Baking History

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Archive for the ‘Beverages’ Category

Orange-Graham Muffins & Orange Tea

Posted by bakinghistory on February 29, 2008

A healthy breakfast full of the sunny flavor and scent of oranges
healthy-eats.jpg This is my entry for the Weekend Breakfast Blogging event hosted this month by Suganya of Tasty Palettes and initiated by Nandita of Saffron Trail. Suganya’s theme is “Healthy Eats”.
These muffins contain no eggs, no dairy, and just a minimal amount of sugar and shortening (olive oil). Graham flour provides fiber and freshly squeezed orange juice gives flavor and a moist, tender crumb. The tea is infused with fresh orange slices, and it is so flavorful it does not require any additional sugar.
From the original recipes by:
Alice Bradley In: “Sunkist Recipes. Oranges-Lemons”, c1916—USA
Mrs. J. L. Lane In: “365 Orange Recipes: an orange recipe for every day in the year”, c1909—USA
Orange-Graham Muffins

1/2 cup (65 g) flour

1/2 tsp salt

2 tbsp (25 g) sugar

3/4 cup (100g) Graham flour

Grated rind 1/2 (organic) orange

7/8 cup (205 ml) freshly squeezed orange juice (1 cup minus 2 tbsp)

1/2 tsp baking soda

2 tbsp (30 ml) shortening (extra-virgin olive oil)

Orange Tea

1 thin-skinned (organic) orange

1 qt (1 l) freshly brewed hot tea

Make the Muffins: Preheat oven to 450°F (230°C); if you have cast iron muffin pans preheat them in the oven as well.

Sift flour, salt and sugar; add Graham flour and grated rind of orange. Dissolve the baking soda in the orange juice stirring
until it begins to get frothy, then add the shortening. Pour orange juice mixture onto flour mixture and mix well, then pour the batter quickly into (hot), greased muffin-pans, place the pans in the oven and immediately lower the temperature to 400°F (200°C) and bake for about 20 minutes. Serve warm.

Make the Orange Tea: Slice the orange into paper thin slices, discarding the seeds. Place the slices into a glass jug and pour the hot tea over them. Serve hot or cold and sweetened to taste.

Posted in American Cooking, Beverages, Dairy-Free, Eggless, Fruit, Muffins & Biscuits, Pareve, Tea, vegetarian, whole grains | Tagged: , , , , , , , , , | 9 Comments »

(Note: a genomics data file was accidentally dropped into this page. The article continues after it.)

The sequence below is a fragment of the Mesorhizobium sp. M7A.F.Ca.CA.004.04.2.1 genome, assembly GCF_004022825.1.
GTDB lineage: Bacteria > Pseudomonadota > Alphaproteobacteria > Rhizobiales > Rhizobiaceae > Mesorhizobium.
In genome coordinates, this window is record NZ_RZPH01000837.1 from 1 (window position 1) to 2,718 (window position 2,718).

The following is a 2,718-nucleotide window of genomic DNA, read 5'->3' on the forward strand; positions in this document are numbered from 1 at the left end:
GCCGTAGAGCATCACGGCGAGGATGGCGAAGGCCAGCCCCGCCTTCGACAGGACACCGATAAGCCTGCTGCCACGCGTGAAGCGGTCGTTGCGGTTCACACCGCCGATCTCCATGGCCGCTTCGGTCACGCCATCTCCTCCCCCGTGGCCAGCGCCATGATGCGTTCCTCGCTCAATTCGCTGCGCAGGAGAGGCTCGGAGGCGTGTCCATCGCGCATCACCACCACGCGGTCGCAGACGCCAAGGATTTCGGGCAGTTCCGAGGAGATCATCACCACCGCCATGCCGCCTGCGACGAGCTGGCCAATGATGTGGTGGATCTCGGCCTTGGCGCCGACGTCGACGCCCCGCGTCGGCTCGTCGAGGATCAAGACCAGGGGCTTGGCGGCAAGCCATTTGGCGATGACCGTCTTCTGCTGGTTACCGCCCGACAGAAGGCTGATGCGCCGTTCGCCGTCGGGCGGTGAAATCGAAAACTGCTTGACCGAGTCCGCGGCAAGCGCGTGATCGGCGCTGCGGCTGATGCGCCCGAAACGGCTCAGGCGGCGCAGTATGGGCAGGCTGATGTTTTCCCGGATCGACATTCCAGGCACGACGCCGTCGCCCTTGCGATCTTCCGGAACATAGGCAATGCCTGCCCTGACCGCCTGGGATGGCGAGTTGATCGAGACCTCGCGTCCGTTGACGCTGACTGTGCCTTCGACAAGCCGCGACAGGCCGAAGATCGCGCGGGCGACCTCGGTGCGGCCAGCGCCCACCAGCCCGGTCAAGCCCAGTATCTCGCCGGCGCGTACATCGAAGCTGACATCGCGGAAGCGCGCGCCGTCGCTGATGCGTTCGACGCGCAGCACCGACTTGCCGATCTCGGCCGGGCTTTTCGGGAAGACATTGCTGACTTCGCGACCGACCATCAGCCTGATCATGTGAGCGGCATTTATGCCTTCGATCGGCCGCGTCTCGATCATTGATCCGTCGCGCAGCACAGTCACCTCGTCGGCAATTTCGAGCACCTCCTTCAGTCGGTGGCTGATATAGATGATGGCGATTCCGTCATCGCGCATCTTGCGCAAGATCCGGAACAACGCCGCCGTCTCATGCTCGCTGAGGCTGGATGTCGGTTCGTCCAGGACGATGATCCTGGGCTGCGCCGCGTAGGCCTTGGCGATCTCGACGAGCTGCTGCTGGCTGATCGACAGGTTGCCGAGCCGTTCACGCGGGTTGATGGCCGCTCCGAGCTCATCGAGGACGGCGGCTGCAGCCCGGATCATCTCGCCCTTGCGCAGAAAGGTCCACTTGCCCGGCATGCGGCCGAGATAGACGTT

Lincoln Cake

Posted by bakinghistory on February 21, 2008


A moist, buttery cake with a delicate lemon scent


I recently read a very interesting post about a luncheon menu for Presidents’ Day written by T.W. from Culinary Types. Every dish featured in the menu was gorgeous, but I was particularly interested in the Lincoln Cake, created in 1865 to commemorate President A. Lincoln. The recipe was published in Godey’s Lady’s Book, while Sarah J. Hale was the magazine’s editor.

The cake is very nice, with a moist crumb and a texture reminiscent of traditional pound cakes, with a pleasant lemon scent. It keeps fresh and moist for a relatively long time, and it is even better after a day or two.

From the original recipe by Sarah Annie Frost

In: “The Godey’s Lady’s Book Receipts and Household Hints”, 1870—USA


2 eggs

2 cups (400 g) sugar

1/2 cup cup (113g) butter

1 cup (237 ml) milk

3 cups (375 g) flour

1 tsp cream of tartar

1/2 tsp baking soda

1 tsp (organic) lemon extract

All ingredients must be at room temperature.

Sift the flour with the baking soda and cream of tartar.

Cream the butter at high speed until fluffy, then add the sugar 1 tbsp at a time, still beating at high speed. It is important not to add the sugar all at once or the mixture will be heavy instead of fluffy, which will compromise the cake’s final texture. Once all of the sugar has been incorporated, add one egg and beat well until thoroughly mixed, then add the second egg and the lemon extract and mix well.